A scenic way of entering Austria is to fly to Zurich, Switzerland, then take a train into Austria. Briefly, on the way, the train passes through tiny Liechtenstein. Mountainous Austria was made for cross-country and downhill skiers. More than four hundred tracks are laid out covering some 3300 miles in Carinthia, Salzburg, Styria, Vorarlberg, and Lower and Upper Austria. Innsbruck is one of the well-known downhill ski centers.
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Grog and Linz are other major cities in Austria; neither is a tourist center.
The mountains are also for climbing, but use a guide. Some seven hundred are available for hire, four hundred in Tyrol alone. Wind currents in the mountains are superior for gliding. Innsbruck and Kufstein are good for foehn gliding, gliding in the warm, dry foehn, the south wind coming over the Alps.
Austrians like soup, particularly leberknoedelsuppe, meat broth with liver dumplings. Gulyassuppe, goulash soup, was borrowed from the Hungarians. Wiener schnitzel, breaded Salzburg, Austria, with its Hofburg Castle overlooking the old town, has become a major museum town partly because of the Mozart music festival held there each summer.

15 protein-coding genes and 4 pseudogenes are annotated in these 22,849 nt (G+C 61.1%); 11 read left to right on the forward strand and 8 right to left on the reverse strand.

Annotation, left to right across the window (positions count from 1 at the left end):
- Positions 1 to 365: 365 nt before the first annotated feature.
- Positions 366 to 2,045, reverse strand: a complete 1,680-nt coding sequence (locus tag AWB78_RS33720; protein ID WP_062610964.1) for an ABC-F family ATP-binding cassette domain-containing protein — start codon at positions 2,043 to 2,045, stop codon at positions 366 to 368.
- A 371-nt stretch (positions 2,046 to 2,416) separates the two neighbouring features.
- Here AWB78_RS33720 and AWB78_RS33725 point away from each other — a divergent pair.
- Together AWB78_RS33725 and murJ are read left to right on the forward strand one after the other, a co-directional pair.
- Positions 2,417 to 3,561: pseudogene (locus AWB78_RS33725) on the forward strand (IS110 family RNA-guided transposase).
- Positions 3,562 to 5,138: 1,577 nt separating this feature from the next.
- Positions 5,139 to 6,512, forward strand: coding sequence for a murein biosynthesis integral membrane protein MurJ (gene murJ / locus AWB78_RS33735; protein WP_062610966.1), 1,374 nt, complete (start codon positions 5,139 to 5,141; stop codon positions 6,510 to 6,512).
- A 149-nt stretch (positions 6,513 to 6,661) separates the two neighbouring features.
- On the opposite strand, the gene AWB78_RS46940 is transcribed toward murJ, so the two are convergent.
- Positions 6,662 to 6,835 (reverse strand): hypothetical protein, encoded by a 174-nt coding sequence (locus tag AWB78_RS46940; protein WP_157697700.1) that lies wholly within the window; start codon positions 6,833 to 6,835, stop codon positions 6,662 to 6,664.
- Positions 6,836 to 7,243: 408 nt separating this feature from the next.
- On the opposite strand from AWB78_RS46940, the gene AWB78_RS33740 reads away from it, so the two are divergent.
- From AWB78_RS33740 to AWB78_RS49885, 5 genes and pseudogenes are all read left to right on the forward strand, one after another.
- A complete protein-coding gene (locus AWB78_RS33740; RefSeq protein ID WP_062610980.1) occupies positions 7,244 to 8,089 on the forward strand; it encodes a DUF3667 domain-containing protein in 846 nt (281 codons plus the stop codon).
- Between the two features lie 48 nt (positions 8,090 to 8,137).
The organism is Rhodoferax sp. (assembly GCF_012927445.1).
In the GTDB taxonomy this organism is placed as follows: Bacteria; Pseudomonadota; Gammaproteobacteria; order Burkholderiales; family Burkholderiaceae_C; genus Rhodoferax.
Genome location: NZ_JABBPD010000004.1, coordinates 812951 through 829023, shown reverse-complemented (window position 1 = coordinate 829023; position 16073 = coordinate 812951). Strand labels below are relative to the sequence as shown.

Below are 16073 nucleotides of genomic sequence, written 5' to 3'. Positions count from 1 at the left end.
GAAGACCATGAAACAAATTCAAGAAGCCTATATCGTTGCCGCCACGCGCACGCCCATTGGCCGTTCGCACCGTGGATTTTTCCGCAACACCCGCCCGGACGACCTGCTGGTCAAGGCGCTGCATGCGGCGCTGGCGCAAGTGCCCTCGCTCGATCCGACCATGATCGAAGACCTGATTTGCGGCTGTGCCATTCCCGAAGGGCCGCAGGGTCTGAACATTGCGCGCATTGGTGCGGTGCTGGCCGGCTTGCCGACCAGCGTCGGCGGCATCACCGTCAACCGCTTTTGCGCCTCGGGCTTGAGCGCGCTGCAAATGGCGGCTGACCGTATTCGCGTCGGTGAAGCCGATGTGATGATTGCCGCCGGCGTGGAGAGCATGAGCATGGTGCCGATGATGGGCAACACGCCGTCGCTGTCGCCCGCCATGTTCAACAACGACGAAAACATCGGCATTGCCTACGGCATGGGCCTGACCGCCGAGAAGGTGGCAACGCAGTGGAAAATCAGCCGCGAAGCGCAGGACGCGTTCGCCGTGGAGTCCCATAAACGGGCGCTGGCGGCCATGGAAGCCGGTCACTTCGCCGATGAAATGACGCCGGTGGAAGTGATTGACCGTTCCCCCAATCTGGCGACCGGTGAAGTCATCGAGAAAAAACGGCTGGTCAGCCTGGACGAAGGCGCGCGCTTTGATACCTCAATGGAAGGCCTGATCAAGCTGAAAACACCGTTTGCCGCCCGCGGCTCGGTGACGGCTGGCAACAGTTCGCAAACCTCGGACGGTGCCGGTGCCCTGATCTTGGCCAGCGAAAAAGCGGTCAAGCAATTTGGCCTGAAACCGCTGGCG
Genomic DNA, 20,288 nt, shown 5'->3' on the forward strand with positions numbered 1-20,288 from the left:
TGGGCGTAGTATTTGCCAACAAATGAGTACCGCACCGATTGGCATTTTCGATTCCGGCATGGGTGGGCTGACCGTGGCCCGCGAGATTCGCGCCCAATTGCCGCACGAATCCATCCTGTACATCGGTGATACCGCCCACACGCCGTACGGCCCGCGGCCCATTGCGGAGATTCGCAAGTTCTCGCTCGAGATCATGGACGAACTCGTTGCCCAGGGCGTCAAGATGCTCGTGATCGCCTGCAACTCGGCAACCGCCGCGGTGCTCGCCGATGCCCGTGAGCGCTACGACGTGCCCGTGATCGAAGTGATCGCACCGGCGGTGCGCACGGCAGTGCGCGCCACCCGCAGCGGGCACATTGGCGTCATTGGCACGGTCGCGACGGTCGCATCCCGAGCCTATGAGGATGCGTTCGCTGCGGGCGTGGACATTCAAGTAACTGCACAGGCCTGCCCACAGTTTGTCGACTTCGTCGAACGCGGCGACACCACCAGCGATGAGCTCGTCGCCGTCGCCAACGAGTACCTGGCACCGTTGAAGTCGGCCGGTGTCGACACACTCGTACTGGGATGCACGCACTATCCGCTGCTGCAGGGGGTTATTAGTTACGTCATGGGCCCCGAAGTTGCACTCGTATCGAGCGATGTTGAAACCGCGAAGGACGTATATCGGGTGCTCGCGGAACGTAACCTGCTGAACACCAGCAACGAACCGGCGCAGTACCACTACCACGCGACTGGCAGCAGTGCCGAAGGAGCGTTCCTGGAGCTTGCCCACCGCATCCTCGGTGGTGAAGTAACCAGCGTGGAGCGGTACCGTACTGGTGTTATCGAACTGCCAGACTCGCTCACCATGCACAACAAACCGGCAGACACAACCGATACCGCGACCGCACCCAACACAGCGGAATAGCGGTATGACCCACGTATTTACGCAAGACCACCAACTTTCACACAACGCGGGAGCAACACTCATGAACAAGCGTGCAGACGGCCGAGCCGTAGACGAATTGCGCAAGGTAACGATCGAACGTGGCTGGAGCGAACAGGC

Deep-fried veal steak, is popular. Holsteiner schnitzel means the same, plus a fried egg and an anchovy garnish. Cordon Bleu means schnitzel stuffed with ham and cheese, then deep-fried. Roast pork with dumplings, sausages, red cabbage and bread are particularly good. But best of all is the Austrian strudel, loaded with butter and apples. Palatschinken is the Austrian answer to the French crepe. Salzburger Norcherl, a souffle of eggs, sugar, butter, and flour, is a Salzburg special, made to order only. Coffee and a torte is an Austrian experience. And don't forget to try the sausages and beer.